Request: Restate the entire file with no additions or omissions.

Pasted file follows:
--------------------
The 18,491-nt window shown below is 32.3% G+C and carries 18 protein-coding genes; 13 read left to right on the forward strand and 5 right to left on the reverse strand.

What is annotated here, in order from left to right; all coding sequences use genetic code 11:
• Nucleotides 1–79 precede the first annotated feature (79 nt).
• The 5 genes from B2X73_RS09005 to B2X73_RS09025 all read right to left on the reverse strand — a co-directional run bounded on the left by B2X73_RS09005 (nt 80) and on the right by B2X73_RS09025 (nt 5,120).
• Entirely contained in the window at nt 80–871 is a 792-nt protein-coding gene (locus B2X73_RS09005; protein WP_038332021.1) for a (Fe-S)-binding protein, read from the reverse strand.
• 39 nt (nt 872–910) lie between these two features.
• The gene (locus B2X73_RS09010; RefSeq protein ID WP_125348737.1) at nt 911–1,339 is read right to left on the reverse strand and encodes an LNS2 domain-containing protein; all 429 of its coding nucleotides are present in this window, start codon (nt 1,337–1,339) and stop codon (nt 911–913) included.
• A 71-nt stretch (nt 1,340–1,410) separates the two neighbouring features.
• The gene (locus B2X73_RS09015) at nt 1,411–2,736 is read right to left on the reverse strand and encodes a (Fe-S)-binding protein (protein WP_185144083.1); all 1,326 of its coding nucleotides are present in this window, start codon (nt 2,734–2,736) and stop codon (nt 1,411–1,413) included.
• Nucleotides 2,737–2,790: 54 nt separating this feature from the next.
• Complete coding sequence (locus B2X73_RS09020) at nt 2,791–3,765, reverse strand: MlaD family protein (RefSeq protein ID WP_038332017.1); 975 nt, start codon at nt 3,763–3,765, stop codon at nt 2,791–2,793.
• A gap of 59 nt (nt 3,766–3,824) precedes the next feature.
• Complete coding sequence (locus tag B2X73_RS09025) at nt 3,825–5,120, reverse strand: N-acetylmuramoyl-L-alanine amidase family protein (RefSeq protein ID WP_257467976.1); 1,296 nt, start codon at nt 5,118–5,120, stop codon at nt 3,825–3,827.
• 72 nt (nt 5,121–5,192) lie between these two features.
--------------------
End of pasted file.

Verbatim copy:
The 18,491-nt window shown below is 32.3% G+C and carries 18 protein-coding genes; 13 read left to right on the forward strand and 5 right to left on the reverse strand.

What is annotated here, in order from left to right; all coding sequences use genetic code 11:
• Nucleotides 1–79 precede the first annotated feature (79 nt).
• The 5 genes from B2X73_RS09005 to B2X73_RS09025 all read right to left on the reverse strand — a co-directional run bounded on the left by B2X73_RS09005 (nt 80) and on the right by B2X73_RS09025 (nt 5,120).
• Entirely contained in the window at nt 80–871 is a 792-nt protein-coding gene (locus B2X73_RS09005; protein WP_038332021.1) for a (Fe-S)-binding protein, read from the reverse strand.
• 39 nt (nt 872–910) lie between these two features.
• The gene (locus B2X73_RS09010; RefSeq protein ID WP_125348737.1) at nt 911–1,339 is read right to left on the reverse strand and encodes an LNS2 domain-containing protein; all 429 of its coding nucleotides are present in this window, start codon (nt 1,337–1,339) and stop codon (nt 911–913) included.
• A 71-nt stretch (nt 1,340–1,410) separates the two neighbouring features.
• The gene (locus B2X73_RS09015) at nt 1,411–2,736 is read right to left on the reverse strand and encodes a (Fe-S)-binding protein (protein WP_185144083.1); all 1,326 of its coding nucleotides are present in this window, start codon (nt 2,734–2,736) and stop codon (nt 1,411–1,413) included.
• Nucleotides 2,737–2,790: 54 nt separating this feature from the next.
• Complete coding sequence (locus B2X73_RS09020) at nt 2,791–3,765, reverse strand: MlaD family protein (RefSeq protein ID WP_038332017.1); 975 nt, start codon at nt 3,763–3,765, stop codon at nt 2,791–2,793.
• A gap of 59 nt (nt 3,766–3,824) precedes the next feature.
• Complete coding sequence (locus tag B2X73_RS09025) at nt 3,825–5,120, reverse strand: N-acetylmuramoyl-L-alanine amidase family protein (RefSeq protein ID WP_257467976.1); 1,296 nt, start codon at nt 5,118–5,120, stop codon at nt 3,825–3,827.
• 72 nt (nt 5,121–5,192) lie between these two features.